It may prove to be a good thing for the nation that what Donald Trump said yesterday has little bearing on what he will say or do tomorrow.
He has morphed positions so many times over his career and campaign that people no longer expect him to stick to previous rhetoric. He is the ultimate Plastic Man who can change his political shape to fit the demands of the moment.
In the few weeks since his election, he has softened his hardline campaign positions on The Wall, deportation of illegal immigrants, Clinton criminality, Obamacare, water boarding and separation of his business interests.
He has recanted his defense of Trump University, de facto confessing to consumer fraud by agreeing to a $25 million settlement for snookered enrollees.
His gift for reversing field and getting away with inconsistency could be useful on trade issues. He will learn shortly that he is playing with the possibility of triggering a trade war and a subsequent recession.
A recession would be an ugly way to start a presidency.
There are many tricky wickets as he launches into renegotiating NAFTA, the three-way trade pact with Canada and Mexico. Reality one: The North American auto and appliance industries have made themselves competitive with manufacturers in Japan, China, India and Korea through automation, lean disciplines and less expensive labor in Mexico.
Now, let’s say that President Trump jacks the tariffs on imports from Mexico to 40 percent. Mexico will surely respond by upping tariffs by the same amount. That means auto and appliance prices will rise sharply, and North American manufacturers will lose business to Asian competitors.
I have a clear window to that world. Our company employs about 500 co-workers in Wisconsin and about 200 in Mexico. (We once had plants in China and India.) We mix and match the advantages of the two North American locations to win contracts. A good number of the jobs on both sides of the border will be at risk if we lose contracts because of higher tariff costs. Trade wars have consequences.
Political ideologues, such as America Firsters (what American would put America second?) may argue that high tariff barriers will bring jobs back from other countries, like Mexico, in the long term. I doubt it, especially if sales volumes fall across the global trading world. They did just that during the trade wars that followed the Great Depression.
Further complicating a shift of production back to the states is the hardness of the dollar. Our company, for example, lost business to Canadian competitors as the dollar surged 30 percent against the Canadian dollar over the last two years.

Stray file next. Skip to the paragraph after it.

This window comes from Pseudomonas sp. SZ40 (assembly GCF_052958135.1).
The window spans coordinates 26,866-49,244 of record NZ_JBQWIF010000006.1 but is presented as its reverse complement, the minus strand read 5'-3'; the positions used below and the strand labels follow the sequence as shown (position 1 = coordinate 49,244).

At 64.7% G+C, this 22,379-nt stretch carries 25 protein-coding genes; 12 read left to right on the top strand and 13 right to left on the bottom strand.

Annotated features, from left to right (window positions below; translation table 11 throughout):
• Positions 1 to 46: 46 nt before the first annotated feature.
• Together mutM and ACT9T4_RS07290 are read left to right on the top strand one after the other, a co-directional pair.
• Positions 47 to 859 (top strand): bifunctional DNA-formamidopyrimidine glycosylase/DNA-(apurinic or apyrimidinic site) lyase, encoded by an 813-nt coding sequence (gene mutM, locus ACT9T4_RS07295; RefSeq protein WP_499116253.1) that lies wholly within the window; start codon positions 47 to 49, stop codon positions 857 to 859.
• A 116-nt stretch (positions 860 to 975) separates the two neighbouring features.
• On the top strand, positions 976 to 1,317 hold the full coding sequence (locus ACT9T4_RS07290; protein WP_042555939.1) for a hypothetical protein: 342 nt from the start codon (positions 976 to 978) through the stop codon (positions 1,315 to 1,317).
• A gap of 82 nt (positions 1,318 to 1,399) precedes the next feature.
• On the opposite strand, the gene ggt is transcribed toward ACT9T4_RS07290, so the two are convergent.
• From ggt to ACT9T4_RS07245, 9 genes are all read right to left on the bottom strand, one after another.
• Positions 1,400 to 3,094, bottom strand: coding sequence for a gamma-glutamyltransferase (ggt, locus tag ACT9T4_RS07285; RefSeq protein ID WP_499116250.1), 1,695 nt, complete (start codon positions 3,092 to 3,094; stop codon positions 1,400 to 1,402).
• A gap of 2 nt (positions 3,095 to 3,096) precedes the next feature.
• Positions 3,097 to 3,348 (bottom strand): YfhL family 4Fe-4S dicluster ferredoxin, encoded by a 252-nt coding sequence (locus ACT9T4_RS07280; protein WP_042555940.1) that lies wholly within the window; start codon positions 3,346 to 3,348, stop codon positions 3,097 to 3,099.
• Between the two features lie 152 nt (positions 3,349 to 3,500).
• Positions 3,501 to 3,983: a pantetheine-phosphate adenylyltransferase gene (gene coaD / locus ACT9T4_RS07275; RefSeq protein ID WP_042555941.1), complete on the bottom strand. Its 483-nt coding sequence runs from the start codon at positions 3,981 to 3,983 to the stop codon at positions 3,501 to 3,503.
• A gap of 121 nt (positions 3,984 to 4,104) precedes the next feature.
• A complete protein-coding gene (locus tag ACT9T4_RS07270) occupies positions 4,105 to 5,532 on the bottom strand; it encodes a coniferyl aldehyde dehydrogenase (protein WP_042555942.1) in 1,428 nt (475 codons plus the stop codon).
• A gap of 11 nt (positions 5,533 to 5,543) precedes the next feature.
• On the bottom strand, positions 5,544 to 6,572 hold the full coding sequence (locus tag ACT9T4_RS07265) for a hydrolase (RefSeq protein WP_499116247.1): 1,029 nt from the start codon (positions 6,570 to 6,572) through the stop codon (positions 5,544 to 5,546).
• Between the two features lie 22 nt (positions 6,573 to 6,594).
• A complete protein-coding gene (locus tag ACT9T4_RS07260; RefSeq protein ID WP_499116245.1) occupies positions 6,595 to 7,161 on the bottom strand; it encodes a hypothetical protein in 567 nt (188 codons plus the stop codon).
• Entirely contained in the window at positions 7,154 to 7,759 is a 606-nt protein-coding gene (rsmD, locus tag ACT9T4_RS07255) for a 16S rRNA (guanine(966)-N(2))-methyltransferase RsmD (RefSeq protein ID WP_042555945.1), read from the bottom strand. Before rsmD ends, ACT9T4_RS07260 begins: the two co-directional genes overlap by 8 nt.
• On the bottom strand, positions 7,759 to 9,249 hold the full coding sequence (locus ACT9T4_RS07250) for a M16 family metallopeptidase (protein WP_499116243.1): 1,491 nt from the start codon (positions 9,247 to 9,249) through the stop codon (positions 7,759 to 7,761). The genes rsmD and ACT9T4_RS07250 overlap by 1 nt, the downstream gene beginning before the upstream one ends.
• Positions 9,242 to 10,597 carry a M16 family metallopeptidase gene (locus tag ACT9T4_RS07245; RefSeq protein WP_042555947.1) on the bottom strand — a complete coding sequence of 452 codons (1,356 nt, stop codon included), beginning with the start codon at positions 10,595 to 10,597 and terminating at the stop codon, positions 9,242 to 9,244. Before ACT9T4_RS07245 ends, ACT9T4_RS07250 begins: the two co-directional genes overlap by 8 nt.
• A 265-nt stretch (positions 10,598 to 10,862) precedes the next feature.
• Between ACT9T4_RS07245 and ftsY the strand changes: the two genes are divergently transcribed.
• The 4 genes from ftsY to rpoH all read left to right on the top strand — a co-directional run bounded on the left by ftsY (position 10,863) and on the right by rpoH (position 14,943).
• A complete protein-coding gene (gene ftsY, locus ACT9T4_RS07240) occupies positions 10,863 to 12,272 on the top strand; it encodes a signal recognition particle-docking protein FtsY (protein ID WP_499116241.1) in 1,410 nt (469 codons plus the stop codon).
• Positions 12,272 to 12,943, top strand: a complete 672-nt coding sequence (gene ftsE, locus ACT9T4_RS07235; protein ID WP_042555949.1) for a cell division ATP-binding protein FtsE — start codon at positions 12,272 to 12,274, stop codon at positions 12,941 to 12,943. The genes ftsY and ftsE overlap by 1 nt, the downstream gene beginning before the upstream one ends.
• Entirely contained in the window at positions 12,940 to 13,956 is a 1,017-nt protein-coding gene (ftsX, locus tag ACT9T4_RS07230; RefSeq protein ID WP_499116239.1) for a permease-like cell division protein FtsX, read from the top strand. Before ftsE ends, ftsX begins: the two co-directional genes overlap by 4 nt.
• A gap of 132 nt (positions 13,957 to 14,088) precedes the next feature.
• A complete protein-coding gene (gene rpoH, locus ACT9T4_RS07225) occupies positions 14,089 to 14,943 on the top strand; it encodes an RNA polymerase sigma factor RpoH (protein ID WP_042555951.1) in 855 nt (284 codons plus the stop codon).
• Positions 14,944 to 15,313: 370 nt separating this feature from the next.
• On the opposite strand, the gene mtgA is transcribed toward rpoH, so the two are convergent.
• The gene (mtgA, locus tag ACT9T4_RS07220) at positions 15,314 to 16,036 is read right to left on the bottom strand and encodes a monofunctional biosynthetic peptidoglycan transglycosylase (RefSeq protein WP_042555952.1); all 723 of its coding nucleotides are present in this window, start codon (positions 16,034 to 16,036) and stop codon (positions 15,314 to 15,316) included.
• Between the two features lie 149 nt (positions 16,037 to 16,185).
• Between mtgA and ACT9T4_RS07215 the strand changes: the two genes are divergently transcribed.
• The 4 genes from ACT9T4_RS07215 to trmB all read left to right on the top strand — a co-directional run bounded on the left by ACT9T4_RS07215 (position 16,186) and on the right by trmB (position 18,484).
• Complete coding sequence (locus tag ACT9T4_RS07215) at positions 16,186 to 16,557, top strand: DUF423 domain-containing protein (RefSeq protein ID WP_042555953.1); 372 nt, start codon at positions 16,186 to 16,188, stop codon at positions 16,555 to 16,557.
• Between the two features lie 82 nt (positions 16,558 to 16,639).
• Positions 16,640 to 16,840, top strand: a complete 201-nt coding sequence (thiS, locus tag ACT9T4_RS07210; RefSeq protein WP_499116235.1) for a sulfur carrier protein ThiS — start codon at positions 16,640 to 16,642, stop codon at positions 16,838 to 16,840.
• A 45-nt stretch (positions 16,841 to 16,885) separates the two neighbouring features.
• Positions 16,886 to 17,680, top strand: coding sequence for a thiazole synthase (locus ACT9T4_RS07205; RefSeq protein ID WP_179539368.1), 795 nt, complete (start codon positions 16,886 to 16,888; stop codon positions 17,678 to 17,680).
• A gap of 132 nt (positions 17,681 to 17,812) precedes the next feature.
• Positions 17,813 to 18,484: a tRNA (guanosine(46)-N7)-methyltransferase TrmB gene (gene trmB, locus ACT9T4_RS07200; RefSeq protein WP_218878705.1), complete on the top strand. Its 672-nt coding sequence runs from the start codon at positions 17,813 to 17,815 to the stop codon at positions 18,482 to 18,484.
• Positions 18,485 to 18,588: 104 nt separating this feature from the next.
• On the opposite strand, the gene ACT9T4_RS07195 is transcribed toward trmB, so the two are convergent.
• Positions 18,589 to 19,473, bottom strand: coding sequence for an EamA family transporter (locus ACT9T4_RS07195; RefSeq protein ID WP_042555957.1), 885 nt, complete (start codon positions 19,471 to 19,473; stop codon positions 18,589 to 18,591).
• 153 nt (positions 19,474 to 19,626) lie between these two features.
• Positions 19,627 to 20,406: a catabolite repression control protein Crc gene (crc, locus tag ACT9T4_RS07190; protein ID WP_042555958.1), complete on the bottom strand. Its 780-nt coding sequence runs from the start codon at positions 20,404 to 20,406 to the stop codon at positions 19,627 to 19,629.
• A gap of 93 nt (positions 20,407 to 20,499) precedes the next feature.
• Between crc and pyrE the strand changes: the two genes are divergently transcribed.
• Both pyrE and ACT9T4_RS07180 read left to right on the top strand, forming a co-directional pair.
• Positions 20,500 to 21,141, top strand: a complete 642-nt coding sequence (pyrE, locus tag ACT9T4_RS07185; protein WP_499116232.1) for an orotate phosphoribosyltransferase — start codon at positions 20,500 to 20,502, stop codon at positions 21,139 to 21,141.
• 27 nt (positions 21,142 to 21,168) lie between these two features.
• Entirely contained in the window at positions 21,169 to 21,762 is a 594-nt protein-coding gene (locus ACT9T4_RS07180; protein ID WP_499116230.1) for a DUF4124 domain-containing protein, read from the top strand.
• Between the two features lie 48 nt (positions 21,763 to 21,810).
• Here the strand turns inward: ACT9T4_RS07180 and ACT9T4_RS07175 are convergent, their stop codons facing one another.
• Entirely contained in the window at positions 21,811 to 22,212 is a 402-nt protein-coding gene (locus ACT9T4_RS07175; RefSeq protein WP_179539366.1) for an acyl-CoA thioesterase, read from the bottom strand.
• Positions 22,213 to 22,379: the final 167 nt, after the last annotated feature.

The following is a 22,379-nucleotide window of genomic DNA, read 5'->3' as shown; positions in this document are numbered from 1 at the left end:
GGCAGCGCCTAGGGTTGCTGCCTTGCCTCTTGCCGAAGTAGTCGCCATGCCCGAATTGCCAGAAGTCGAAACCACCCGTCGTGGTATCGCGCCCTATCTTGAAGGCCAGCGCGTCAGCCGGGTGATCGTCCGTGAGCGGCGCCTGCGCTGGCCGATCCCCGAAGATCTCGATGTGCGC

If tariff walls rise across North America, the anti-trade advisors in the Trump Administration will almost have to raise tariffs on imports from Asia as well. In short, Trump can’t just deal with NAFTA in isolation.
Let’s step back and get some proportionality into the analysis of what steps to take on trade. Our 2015 trade deficit with Mexico was $49 billion; it was $15 billion with Canada. Compare that to a 2015 trade deficit with China of $366 billion. The China deficit, which is expanding in 2016, is six times higher than the NAFTA combined deficit.
The point is obvious. China is more than half of the nation’s total deficit, so should not the Trumpians tackle the imbalance with China first?
Warren Buffet once wrote that something like a chit system should be deployed with China so we can get to more balanced trade with our biggest economic competitor. Under his proposal, China could only export more to the U.S. to the degree that it allows more U.S. imports.
That would be a starting point for a long list of foreign policy issues that need to be worked out with Chinese leaders. Trump is reputed to be a master of the art of the deal. The China challenge should be right in his sweet spot.
Such a bilateral deal should be a lot more manageable than the multilateral deals that he has railed against.
The president-elect may want to think about a North America First policy, versus America First. The world economy works to a significant degree on a regional basis. Canada and Mexico are among or top three trading partners.
The Trump people have bandied about a tax on U.S. businesses that move jobs out of the country. But what if those companies made those moves to survive or stay profitable? What if they made those moves to position themselves to capture customers in those countries, with some of the content still coming from U.S. factories? What if a presence abroad is necessary to enable job-creating exports?
Here’s an example: My company exports several million dollars of parts to an Eastern European customers. At one point, the customer wanted us to set up a back-up production facility there. Should we be taxed more if we do that
This contract has added about 20 jobs in Wisconsin.
Trump could walk the talk on these issues. Many of his family’s branded products are produced overseas. He could bring that production back home to put American jobs first.
Also, as American golfers head to his courses in Scotland, Ireland and Dubai, they are in effect sending dollars overseas. It is a form of exports. Should his companies be taxed for sending jobs abroad?
That’s ludicrous, of course. American companies need to be players in the world of global business. It is reality that we live in a global economy.
Before our next president makes any big trade moves, he needs to get pragmatic. He needs to sit down with the American exporters and importers and devise a smart way to keep jobs here, such as lowering the U.S. corporate tax rate, such as dealing with China as the first order of trade business.
John Torinus is the chairman of Serigraph Inc. in West Bend. He is involved with several business and civic organizations and is the author of “The Company That Solved Health Care.”